Thursday, February 19, 2015

Cleaning Up the Emerald Industry?

Taking a stand. Emerald dealers march yesterday on Plaza Rosario.
Emerald traders examine loose emeralds
 on the sidewalk by Carrera Septima and Jimenez Ave.,
the city's informal emerald market. 
Bogotá's emerald industry workers protested yesterday against a law which they fear will force them out of business or into illegality.

The law requires emerald workers, all the way from informal miners to exporters, to register and issue receipts and, of course, pay taxes. It also requires certificates of origin on all emeralds stating where they were mined.

The government says the law is intended to formalize an industry historically characterized by illegal and informal mines, as well as relationships with smugglers, drug traffickers, paramilitaries and other illegal groups. Many emerald mines have also historically been dangerous and have illegally employed children. In addition, the big emerald miners, popularly known as 'czars', have sometimes waged violent war among themselves, killing thousands.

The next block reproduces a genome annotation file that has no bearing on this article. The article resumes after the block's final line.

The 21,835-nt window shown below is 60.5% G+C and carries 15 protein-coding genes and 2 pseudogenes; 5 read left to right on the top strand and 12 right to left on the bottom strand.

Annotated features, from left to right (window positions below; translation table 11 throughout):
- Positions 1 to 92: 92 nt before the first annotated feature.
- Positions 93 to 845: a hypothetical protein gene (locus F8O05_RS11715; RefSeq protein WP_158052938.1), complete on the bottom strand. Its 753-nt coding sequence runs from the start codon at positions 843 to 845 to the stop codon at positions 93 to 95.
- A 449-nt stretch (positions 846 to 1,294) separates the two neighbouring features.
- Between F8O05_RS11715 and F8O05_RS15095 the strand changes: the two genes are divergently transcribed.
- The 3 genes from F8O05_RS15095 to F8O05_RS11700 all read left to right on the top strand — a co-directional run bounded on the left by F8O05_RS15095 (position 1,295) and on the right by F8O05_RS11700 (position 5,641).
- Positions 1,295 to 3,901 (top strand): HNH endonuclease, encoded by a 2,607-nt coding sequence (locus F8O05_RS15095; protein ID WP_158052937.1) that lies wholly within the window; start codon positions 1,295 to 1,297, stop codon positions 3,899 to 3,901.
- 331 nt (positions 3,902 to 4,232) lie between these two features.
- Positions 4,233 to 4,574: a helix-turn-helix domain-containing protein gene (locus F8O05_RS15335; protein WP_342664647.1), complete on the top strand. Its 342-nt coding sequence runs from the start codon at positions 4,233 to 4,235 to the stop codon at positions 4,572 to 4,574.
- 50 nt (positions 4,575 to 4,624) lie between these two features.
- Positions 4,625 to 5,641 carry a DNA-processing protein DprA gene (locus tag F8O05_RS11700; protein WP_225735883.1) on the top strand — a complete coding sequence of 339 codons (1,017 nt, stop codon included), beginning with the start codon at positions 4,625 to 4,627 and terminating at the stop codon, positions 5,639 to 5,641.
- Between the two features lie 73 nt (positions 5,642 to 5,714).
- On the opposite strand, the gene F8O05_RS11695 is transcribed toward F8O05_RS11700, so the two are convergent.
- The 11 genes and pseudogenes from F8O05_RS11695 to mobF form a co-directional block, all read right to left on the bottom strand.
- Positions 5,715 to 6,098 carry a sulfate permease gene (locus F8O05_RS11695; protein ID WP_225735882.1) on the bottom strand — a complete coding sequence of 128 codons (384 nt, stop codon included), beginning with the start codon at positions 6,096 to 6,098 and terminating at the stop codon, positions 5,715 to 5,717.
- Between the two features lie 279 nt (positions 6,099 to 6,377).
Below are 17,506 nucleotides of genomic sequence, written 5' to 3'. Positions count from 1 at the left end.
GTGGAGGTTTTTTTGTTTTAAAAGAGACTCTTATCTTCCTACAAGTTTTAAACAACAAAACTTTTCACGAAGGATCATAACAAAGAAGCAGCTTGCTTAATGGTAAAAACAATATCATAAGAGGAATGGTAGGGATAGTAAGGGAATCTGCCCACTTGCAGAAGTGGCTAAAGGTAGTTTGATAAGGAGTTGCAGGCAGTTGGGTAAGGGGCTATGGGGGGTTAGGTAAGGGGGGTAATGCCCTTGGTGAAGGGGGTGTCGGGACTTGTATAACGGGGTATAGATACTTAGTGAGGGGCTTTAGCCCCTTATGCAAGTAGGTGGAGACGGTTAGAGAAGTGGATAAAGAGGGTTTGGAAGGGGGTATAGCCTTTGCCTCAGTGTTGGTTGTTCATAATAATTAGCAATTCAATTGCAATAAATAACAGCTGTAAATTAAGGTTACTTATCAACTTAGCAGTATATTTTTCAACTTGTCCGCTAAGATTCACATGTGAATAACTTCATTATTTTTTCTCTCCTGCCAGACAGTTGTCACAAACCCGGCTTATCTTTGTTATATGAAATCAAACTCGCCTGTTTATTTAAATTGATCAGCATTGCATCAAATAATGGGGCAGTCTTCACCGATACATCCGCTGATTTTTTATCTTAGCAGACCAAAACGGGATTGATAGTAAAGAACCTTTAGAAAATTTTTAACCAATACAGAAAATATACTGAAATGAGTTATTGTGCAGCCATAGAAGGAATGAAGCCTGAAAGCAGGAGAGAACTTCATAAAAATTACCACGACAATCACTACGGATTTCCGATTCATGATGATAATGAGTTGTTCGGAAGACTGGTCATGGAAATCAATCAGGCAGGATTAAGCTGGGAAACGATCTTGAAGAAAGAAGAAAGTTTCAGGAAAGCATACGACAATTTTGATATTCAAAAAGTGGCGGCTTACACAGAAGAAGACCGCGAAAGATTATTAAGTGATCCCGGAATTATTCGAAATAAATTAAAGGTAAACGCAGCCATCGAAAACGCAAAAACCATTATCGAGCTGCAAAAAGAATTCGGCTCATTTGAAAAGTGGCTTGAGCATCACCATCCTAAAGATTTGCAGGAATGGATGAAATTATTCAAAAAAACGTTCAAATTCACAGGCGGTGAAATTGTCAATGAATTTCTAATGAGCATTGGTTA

Ready to formalize? Emerald miners toil amidst
head and mud. (Photo from: Pacifista)
Many observers have also noted that, despite the huge mines in Muzo and other places, the industry pays few taxes.

But is this law realistic? Are its demands practicable? If not, it will just transform many emerald workers from being being just informal to being outright illegal.

Emeralds in a window of the Emerald Trade Center on Jimenez Ave.
Loose emeralds for sale. 
The Emerald Trade Ceneter on Jimenez Ave. in La Candelaria.
By Mike Ceaser, of Bogotá Bike Tours

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